A set of nine bite-sized infographics on women in science, technology, engineering and mathematics fields.
Originally created for 2020 International Women’s Day.
Exploring the Accomplishments of Women in STEM
Out of the 334 Nobel Prizes awarded, 20 were awarded to women for achievements in medicine, physics and chemistry.
What were some “firsts” in the field? Enter Antonia Novello, the first woman to be appointed surgeon general of the United States. And we cannot forget Mae C. Jamison, who became the first black woman to travel in space. And last but not least, Tu Youyou, the first Chinese woman to win a Nobel prize in physiology or medicine.
Did you know 3 female high school students designed an experiment that was chosen to test the effectiveness of antibiotics at the International Space Station? All female-STEM teams also made strides in autonomous vehicles as well as approaches to ocean plastic pollution.
Women in Academia
Created by Jenny Zhang and Jerrie Feng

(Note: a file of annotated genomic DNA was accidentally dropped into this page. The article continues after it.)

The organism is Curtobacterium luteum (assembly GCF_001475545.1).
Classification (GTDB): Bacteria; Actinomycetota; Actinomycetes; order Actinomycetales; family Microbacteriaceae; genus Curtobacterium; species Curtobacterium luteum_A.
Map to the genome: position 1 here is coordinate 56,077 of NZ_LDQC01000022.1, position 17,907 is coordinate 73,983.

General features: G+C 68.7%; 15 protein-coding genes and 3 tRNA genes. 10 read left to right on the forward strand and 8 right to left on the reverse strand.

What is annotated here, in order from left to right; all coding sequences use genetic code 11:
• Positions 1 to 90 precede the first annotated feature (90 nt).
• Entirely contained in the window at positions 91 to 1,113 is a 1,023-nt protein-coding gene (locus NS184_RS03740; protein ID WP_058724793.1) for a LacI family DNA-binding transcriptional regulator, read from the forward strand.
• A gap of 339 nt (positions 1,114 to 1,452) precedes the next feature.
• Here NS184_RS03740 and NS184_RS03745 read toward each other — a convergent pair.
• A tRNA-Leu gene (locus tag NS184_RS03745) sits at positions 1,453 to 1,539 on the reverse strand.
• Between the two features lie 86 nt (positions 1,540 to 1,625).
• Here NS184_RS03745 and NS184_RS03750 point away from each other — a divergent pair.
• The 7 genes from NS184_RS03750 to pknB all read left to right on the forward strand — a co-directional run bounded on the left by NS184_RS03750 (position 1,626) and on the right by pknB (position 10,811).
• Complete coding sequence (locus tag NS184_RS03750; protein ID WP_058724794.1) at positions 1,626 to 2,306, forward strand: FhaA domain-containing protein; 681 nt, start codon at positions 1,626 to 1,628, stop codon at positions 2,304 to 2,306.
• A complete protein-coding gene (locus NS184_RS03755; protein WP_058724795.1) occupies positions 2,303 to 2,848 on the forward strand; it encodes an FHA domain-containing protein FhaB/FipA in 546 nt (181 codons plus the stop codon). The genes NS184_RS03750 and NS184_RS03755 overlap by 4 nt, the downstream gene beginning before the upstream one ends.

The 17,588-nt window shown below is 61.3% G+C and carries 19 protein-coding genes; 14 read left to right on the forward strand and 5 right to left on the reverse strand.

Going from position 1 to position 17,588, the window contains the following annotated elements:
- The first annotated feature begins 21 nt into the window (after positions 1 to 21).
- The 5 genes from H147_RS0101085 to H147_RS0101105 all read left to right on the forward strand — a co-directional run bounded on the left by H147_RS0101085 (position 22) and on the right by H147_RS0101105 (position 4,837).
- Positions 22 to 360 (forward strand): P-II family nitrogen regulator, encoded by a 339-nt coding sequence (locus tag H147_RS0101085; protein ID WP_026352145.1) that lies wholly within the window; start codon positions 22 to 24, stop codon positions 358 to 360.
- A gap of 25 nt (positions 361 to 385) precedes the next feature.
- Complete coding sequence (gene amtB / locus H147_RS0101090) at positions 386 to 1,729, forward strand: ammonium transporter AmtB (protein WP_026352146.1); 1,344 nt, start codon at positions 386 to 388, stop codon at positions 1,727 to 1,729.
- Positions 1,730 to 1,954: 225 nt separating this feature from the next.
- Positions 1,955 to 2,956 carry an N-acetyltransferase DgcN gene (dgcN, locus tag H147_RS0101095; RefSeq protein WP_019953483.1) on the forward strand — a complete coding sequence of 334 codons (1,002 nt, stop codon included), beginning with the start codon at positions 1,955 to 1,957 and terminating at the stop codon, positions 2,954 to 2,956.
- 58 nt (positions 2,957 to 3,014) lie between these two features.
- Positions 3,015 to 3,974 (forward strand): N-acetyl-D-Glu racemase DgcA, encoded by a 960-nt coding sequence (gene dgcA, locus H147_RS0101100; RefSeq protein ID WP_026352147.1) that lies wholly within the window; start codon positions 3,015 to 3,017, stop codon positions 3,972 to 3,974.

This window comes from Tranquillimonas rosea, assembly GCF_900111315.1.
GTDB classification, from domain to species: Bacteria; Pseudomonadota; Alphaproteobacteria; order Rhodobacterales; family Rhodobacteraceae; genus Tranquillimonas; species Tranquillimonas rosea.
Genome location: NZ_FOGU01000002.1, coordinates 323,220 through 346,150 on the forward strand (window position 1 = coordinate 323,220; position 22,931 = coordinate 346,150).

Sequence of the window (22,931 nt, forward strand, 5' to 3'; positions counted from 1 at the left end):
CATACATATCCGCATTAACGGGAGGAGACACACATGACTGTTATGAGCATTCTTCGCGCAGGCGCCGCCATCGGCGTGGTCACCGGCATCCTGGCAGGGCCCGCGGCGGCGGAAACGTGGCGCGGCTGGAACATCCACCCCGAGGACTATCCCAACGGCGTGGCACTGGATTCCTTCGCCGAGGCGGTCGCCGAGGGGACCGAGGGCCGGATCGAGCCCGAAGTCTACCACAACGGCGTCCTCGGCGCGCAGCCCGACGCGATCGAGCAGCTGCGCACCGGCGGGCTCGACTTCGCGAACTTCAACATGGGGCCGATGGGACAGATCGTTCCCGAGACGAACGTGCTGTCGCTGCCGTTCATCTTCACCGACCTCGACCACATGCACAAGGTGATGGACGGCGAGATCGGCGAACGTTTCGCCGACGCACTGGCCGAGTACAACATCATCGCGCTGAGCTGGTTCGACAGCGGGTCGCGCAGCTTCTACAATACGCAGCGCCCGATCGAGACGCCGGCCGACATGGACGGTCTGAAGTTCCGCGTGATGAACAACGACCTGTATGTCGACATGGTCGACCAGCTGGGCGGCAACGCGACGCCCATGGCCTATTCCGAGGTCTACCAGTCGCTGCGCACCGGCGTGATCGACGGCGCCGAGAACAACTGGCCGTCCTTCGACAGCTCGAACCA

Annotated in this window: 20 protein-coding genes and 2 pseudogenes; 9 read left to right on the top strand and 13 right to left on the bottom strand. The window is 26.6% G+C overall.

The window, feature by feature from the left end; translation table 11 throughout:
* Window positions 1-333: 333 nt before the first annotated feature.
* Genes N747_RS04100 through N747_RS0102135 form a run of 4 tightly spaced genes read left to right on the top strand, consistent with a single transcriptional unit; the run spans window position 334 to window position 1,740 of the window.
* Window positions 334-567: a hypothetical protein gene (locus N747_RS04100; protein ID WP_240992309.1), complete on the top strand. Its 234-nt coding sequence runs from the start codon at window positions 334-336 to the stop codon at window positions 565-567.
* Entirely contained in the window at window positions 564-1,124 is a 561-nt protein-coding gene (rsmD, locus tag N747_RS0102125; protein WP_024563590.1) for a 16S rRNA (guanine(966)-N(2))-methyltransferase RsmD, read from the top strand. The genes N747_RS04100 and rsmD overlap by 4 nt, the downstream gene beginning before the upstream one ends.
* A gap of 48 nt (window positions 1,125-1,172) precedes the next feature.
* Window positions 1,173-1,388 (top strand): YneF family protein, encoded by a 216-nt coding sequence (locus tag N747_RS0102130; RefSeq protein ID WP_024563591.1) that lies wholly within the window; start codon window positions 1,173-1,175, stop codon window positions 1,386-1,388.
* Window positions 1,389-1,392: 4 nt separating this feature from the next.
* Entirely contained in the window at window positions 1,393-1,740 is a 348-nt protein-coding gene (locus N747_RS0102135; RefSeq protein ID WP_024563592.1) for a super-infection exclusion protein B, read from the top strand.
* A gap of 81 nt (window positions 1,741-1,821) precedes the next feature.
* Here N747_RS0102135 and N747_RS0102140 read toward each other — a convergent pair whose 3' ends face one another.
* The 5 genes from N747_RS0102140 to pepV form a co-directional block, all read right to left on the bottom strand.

In Canada, only 17% of women in STEM fields graduated with a degree in mathematics and computer science. Women in engineering trail right behind at 22%. The majority lie in the broad field of science and technology.
In the United States, about 30% of degrees in STEM fields across Bachelor’s, Master’s and PhD are earned by women.
Representation among all academic faculties are on the rise in Canada, with 41% of women holding a full-time teaching position in 2018-2019. Women are near parity across academic ranks except for professorship (28%).
Source: Statistics Canada 2018; Catalyst, Quick Take: Women in Science, Technology, Engineering, and Mathematics (STEM) 2019
Three exceptional women who advanced our knowledge in science
The brilliant Hedy Lamarr was an Austrian-born Hollywood film actress and inventor. The Spread Spectrum Communication technology she developed with composer George Antheil became the forerunner of modern-day Bluetooth, WiFi and GPS technologies.
Katherine Johnson was one of the first African-American women to work at NASA as a research mathematician. Her complex calculations for the trajectories, launch windows and emergency returns of U.S. crewed spaceflight programs were crucial in the success of the first and subsequent NASA missions.
English primatologist and anthropologist, Jane Goodall, is best known for her expertise in chimpanzee research as well as habitat conservation and animal welfare activism. Her observations of free-living primates challenged long-standing beliefs of humankind as the only “toolmakers” in the animal kingdom.